- The Washington Times - Thursday, October 31, 2002

It's easy to think of dentistry as simple-minded stuff: Drill a hole in a tooth and plug it up with something. It's a little more complicated, and there is actually a lot of science behind it. I know this because I'm visiting Ralph Gitomer, a friend who is a dentist.
He talks at length about new developments in dentistry, such as better adhesives for gluing crowns to teeth, lasers, experimental this and that. He says, though, that in his experience, people most need to understand technical basics.
For example, why do dentists use gold for crowns? Because they own stock in gold mines? Because it's pretty?
No. The issue is "biocompatibility." Gold is not chemically very reactive, so the body doesn't try to reject it. Other materials can cause an immune response. Steel, for example.
"The body can't get rid of it. The gums react, get inflamed, and try to move away from it. It's not uncommon to see red inflammation around one tooth and no others, and it's almost always a crown. I tell the patient to replace it.
"Crowns made from steel or other metal alloys, if you put them under the gum, will always cause a reaction. My rule was simple: always use gold."
Porcelain?
"All-porcelain crowns, if made of the right material, are highly biocompatible and look good. The problem is that they aren't as strong as gold. The big issue is thermal expansion. You want a material that expands as much or as little as the tooth itself. Today, the permanent crown materials are all good, but plastic white filling materials expand and contract and often break the seal. Bacteria get in and you get decay."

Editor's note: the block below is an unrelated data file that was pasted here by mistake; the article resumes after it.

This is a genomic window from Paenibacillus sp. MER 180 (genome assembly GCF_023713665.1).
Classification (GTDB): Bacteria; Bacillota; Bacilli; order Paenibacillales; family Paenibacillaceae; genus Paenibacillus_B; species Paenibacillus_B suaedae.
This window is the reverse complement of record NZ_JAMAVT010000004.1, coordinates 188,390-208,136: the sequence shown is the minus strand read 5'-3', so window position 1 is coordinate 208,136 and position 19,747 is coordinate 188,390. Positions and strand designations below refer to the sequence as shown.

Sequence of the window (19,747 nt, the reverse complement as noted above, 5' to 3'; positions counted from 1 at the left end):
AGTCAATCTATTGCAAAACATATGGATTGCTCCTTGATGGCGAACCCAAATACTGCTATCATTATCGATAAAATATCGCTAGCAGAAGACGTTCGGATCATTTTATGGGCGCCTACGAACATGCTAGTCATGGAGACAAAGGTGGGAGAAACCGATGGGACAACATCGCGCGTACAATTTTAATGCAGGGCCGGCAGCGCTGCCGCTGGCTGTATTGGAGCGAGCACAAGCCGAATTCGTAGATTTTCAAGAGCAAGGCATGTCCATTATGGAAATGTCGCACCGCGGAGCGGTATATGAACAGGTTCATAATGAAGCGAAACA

Dr. Gitomer has a low opinion of white fillings for back teeth.
"Basically, they're plastic. They wear out and you have to replace them. They just don't hold up. The only advantage is that they're pretty."
Whiteners?
"If you want to whiten your teeth, you have two choices: Bleach them or abrade them. Neither is a particularly good idea for your teeth.
"When you use abrasive whitening toothpaste, you in theory are just scraping away the stain. In practice, you can't do that. You always scrape away enamel, too. It doesn't grow back.
"You can apply peroxide strips to your teeth. It just generates hydrogen peroxide slowly and bleaches the enamel. Not too harmful."
A high-tech approach to making crowns comes from Sirona Dental Systems. An optical device like a camera takes pictures of the tooth to be crowned. Software then turns the picture into three-dimensional instructions to a small milling machine that, in a few minutes, machines a very precise crown.
If you read the technical magazines of dentistry for example, the Journal of the American Dental Association you find common themes. One is doing a good job, and the other is making money. Dentistry, after all, is a business. If you can make good crowns fast without having to pay a lot of lab technicians, the patient gets a good tooth and the dentist sees more patients, making more money. The Sirona approach helps with both.
Dr. Gitomer says the machines are accurate to within one ten-thousandth of an inch. This matters because you don't want space for bacteria to leak under a crown.
Fillings? Most dentists, he says, prefer to have gold fillings in their own mouths instead of the silver amalgam that most of us have. Why?
Gold fillings are a hard sell because they cost more. People don't want to pay. But they're better, stronger, last longer, fit better, and you get a better-shaped tooth that chews more efficiently and stays cleaner.
If dentists do it, maybe it's a good idea, sez me.


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